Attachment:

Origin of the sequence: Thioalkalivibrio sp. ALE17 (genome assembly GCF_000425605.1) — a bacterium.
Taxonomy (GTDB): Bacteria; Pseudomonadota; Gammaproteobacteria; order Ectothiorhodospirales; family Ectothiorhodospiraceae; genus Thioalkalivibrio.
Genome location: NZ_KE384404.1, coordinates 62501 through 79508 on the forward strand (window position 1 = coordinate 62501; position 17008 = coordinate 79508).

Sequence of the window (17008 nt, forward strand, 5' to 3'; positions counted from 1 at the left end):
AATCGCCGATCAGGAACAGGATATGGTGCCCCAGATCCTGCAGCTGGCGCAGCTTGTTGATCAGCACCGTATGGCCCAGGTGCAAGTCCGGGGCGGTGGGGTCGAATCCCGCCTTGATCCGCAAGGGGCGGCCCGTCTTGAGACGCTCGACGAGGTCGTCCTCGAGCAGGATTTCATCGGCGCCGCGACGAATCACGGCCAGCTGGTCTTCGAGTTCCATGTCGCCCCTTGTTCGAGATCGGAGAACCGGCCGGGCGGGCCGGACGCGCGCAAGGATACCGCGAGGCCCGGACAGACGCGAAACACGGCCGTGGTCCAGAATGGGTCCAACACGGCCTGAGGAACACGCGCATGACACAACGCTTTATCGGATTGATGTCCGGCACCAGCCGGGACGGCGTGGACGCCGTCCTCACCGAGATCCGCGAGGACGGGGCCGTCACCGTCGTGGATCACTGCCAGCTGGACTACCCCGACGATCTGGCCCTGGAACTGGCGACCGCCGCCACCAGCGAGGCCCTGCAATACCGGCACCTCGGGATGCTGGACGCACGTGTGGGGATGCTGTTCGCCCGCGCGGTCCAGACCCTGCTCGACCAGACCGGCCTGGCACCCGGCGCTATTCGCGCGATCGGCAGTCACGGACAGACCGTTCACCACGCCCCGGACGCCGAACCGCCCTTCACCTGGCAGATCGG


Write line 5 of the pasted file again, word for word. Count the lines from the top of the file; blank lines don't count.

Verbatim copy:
AATCGCCGATCAGGAACAGGATATGGTGCCCCAGATCCTGCAGCTGGCGCAGCTTGTTGATCAGCACCGTATGGCCCAGGTGCAAGTCCGGGGCGGTGGGGTCGAATCCCGCCTTGATCCGCAAGGGGCGGCCCGTCTTGAGACGCTCGACGAGGTCGTCCTCGAGCAGGATTTCATCGGCGCCGCGACGAATCACGGCCAGCTGGTCTTCGAGTTCCATGTCGCCCCTTGTTCGAGATCGGAGAACCGGCCGGGCGGGCCGGACGCGCGCAAGGATACCGCGAGGCCCGGACAGACGCGAAACACGGCCGTGGTCCAGAATGGGTCCAACACGGCCTGAGGAACACGCGCATGACACAACGCTTTATCGGATTGATGTCCGGCACCAGCCGGGACGGCGTGGACGCCGTCCTCACCGAGATCCGCGAGGACGGGGCCGTCACCGTCGTGGATCACTGCCAGCTGGACTACCCCGACGATCTGGCCCTGGAACTGGCGACCGCCGCCACCAGCGAGGCCCTGCAATACCGGCACCTCGGGATGCTGGACGCACGTGTGGGGATGCTGTTCGCCCGCGCGGTCCAGACCCTGCTCGACCAGACCGGCCTGGCACCCGGCGCTATTCGCGCGATCGGCAGTCACGGACAGACCGTTCACCACGCCCCGGACGCCGAACCGCCCTTCACCTGGCAGATCGG